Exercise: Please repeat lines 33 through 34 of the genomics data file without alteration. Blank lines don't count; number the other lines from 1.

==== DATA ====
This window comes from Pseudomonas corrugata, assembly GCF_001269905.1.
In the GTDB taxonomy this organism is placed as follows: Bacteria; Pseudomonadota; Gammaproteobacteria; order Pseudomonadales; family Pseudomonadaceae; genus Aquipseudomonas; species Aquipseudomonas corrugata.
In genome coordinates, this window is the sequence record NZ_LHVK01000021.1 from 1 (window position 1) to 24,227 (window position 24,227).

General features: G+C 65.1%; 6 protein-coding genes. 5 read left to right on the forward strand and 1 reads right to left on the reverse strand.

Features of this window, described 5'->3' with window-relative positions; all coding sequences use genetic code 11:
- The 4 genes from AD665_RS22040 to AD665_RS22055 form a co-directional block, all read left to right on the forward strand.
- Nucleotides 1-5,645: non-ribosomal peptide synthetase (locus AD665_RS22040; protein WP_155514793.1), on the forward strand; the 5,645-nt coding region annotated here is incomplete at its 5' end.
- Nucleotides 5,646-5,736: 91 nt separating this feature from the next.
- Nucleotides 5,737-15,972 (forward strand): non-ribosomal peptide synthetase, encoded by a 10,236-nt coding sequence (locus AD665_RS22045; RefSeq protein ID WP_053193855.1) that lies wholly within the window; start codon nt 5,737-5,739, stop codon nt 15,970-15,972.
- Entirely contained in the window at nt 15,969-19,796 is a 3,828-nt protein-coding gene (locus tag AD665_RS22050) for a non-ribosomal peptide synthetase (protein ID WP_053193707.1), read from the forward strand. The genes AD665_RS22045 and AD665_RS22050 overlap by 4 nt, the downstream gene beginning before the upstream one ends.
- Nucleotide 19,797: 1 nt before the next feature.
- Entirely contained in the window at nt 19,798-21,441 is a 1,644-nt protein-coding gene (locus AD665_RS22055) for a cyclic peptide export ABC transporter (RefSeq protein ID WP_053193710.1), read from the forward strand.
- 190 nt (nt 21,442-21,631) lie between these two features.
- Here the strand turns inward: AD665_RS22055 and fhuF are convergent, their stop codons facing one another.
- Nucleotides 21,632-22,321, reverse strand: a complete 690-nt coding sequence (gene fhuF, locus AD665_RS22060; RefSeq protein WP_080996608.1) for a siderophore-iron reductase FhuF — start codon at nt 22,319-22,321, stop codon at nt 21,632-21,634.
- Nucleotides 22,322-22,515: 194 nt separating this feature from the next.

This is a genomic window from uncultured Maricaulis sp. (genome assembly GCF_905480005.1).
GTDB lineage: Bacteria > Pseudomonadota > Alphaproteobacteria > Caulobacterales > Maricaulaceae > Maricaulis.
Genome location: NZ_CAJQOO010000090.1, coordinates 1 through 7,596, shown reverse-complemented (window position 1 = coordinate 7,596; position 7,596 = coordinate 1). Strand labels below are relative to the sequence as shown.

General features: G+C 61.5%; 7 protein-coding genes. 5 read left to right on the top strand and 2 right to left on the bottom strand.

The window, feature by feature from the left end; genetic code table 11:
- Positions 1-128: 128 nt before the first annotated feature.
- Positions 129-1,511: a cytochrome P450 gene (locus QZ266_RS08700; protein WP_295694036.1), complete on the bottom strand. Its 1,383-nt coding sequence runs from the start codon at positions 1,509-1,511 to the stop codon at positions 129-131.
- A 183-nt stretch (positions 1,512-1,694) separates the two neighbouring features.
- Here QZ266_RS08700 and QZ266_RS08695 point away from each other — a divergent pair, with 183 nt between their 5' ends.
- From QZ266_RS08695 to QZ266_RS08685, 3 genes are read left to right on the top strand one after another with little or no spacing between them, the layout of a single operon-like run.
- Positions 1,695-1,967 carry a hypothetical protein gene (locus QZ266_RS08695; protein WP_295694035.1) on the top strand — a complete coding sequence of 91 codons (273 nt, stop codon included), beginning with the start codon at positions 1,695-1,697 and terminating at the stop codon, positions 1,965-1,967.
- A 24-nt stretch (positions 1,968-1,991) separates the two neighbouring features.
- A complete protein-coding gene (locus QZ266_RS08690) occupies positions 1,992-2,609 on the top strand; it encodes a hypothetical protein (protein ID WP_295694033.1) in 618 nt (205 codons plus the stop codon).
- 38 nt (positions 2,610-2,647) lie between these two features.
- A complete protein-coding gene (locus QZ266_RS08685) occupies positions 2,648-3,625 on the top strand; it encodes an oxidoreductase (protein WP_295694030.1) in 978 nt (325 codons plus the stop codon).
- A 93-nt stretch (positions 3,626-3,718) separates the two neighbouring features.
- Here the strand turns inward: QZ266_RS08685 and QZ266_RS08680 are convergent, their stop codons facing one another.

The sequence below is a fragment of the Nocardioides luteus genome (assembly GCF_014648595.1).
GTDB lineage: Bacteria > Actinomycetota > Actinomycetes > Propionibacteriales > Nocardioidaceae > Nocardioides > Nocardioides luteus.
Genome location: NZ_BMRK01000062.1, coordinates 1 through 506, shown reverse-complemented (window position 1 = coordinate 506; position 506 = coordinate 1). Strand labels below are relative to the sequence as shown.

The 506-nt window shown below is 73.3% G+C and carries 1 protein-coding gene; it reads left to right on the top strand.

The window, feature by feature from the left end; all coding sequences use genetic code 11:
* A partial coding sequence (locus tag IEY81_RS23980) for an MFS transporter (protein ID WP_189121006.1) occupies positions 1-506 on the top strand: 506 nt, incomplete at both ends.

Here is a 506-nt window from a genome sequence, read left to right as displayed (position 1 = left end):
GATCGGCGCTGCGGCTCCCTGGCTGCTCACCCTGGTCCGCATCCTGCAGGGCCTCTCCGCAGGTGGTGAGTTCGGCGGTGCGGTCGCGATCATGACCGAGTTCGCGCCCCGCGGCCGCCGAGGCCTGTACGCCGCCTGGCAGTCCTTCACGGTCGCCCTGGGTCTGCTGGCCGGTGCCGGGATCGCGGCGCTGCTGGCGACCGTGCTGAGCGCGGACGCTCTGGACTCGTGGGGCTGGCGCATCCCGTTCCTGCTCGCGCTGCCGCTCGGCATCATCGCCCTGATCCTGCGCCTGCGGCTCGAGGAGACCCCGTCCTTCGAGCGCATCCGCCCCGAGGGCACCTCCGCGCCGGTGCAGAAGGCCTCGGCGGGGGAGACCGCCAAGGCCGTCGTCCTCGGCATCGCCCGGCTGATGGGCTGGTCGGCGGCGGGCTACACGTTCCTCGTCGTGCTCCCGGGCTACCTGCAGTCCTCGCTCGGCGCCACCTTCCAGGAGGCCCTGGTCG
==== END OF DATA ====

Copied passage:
- Here the strand turns inward: QZ266_RS08685 and QZ266_RS08680 are convergent, their stop codons facing one another.

The sequence below is a fragment of the Nocardioides luteus genome (assembly GCF_014648595.1).